Productivity at office, is a Utopian concept. If you ask people, where they get work done the most – its never the office – ironically.
Companies do all kinds of tricks (can you find a better word?) to make people productive by enticing them to show up at offices. Stock fridges with food, get ergonomic chairs, gives the most expensive softwares, do casual Fridays, free beer.. and what not, only to find that their employees aren’t productive at office. Why?
I mean, if you really think about it, it’s a serious issue.
Productivity is something that is very personal to an “employee” (I don’t like this word but couldn’t find a better replacement). But unfortunately, at lot of companies and startups, it is not employees who decides (or measures for that matter) what their productivity is – someone else does by offering the environment that they think is supposed to be productive. And that is the whole issue with this thing!
Offices offer the most un-productive environments
I’m sure there are personal preferences but, think about it – what makes you more productive?
To me, I need long hours of uninterrupted time. That is one thing I could use.
I love multi tasking but that doesn’t mean I am working on 20 different tasks at the same time. My brain is accustomed to find a pattern around the different tasks and give me the best results in the least possible time.
So if I’m working on a report, I might have ten tabs open that has data to that one single report. I think that only an efficient mind can multi task properly. And by efficiency, I mean getting maximum results with minimum resources in the shortest possible time.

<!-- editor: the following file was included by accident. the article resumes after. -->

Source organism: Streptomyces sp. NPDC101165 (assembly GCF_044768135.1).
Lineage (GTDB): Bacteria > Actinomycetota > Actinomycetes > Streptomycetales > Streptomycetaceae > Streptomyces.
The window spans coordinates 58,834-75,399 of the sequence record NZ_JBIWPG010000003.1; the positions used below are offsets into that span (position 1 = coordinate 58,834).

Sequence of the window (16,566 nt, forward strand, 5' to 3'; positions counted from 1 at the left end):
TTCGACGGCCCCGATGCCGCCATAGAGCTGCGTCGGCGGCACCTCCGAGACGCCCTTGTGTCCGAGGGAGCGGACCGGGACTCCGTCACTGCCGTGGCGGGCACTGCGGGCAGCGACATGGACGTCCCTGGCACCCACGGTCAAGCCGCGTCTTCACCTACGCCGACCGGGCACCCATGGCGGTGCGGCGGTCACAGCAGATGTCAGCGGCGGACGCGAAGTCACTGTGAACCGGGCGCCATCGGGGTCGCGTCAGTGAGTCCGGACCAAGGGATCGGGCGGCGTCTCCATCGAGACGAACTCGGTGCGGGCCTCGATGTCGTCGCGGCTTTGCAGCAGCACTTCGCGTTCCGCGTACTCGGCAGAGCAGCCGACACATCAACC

But to accomplish something like that, I need a distraction free environment. And what is a distraction free environment? Definitely not office.
In fact, an office is where you are most distracted.
Meaningless meetings, poking peers, water cooler jokes, smoke breaks, annoying boss, jamming printer, annoying co-worker on the phone…boy I can think of at least 21 examples.
Offices, in my opinion is a drama set. Arranged by personal choices (mostly by the management), where they expect you to perform.
Monkey work isn’t productivity.
Now, one might argue that this is how things have been working for ages in big companies – those where everybody is productive and work is getting done. Yes, you’re right. Work is getting done, but people are being productive? I doubt.
Being productive is not the same as getting work done. Now, this is a question of whether companies want you to be productive or not. Now, if you carefully look at it, companies who wants to get “monkey work” done don’t want you to be productive.
These are the folks who wants to get things done, the way they want to, within the set of conditions given.
Painting a master piece in ten minutes, isn’t productivity either.
Time bound work cannot be called productivity. It is just a task.
To complete a task, all you have to do is move from point A to point B in X minutes/hours.
If you’re given the most expensive software, an extra monitor and an ergonomic chair and free beer to get that done, I doubt if you’re being productive.
Managers gives you the biggest distractions.